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A trans-Tasman friendship at NPDC’s Brooklands Zoo


A trans-Tasman friendship at NPDC’s Brooklands Zoo

The newest resident at NPDC’s Brooklands Zoo has faced a tougher vetting test than most new housemates, including a trip across the Tasman.

Three-year-old otter Takumi took more than a month to get from Mogo Zoo, in New South Wales, to New Plymouth’s free-entry zoo which is home to a diverse range of species from farm animals, to reptiles to amphibians.

NPDC’s Brooklands Zoo brought Takumi in from Australia because no New Zealand zoos had any spare otters. On the way he had about four weeks in quarantine before leaving Australia and another four weeks in quarantine at Auckland Zoo before flying to NPDC’s Brooklands Zoo which is visited by 113,000 people each year. Then he had to be weaned gradually into his new surroundings while getting to know his new companion, Jemima.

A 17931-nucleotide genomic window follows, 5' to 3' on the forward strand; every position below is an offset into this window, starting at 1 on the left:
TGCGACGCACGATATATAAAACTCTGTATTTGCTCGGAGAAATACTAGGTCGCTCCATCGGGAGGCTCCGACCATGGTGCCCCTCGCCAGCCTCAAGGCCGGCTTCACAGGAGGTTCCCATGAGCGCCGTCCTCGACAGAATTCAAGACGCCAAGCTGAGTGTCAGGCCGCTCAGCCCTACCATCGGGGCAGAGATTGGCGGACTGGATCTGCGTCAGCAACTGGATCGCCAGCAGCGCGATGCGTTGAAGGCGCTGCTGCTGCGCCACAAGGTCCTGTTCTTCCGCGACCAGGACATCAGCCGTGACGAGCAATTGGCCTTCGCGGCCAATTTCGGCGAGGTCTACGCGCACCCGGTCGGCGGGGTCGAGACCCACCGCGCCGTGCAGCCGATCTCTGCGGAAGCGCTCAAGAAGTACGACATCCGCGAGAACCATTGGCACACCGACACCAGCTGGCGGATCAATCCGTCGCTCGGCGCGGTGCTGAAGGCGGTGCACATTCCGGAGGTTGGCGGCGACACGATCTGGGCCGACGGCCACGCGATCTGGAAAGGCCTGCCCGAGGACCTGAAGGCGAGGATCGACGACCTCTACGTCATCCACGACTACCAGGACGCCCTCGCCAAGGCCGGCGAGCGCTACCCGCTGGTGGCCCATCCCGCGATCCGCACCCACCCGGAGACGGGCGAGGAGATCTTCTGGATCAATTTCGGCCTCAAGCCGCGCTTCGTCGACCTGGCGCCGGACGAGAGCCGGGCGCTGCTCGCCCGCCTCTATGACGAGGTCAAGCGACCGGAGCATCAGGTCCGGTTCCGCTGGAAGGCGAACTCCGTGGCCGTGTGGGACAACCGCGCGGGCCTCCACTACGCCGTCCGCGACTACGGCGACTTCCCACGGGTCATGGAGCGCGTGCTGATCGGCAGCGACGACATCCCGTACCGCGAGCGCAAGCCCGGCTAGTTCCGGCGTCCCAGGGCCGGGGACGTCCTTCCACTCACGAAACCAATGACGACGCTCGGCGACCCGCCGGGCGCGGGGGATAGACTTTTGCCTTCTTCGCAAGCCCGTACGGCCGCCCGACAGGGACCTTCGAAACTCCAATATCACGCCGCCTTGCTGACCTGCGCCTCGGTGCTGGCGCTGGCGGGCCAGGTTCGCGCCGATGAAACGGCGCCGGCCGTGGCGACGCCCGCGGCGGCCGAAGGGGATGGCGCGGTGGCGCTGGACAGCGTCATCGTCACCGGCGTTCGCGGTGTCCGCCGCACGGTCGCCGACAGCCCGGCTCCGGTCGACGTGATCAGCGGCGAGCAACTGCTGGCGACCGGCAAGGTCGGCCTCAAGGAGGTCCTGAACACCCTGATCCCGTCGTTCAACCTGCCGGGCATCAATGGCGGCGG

“It was certainly a long journey for him but he went first-class for otters all the way and he’s adapted wonderfully. He’s full of energy, gets on great with his new playmate Jemima and he’s made a splash with visitors,” says NPDC External Relations Manager Jacqueline Baker.

The introduction to Jemima, who’s been at Brooklands Zoo for four years, was a private affair out of the public eye. It started with scent swapping between enclosures before they graduated to meeting each other through a mesh fence, and, after a couple of weeks, sharing an enclosure. “Otters are social animals so it was important the relationship began on the right footing and now they’ve bonded well,” says Ms Baker.

Jemima, 15, has been living alone since her previous companion, Jala, died in April last year.

NPDC’s Brooklands Zoo, which opened in 1965, works with partner zoos in Australia and New Zealand to select new animals.

Ends

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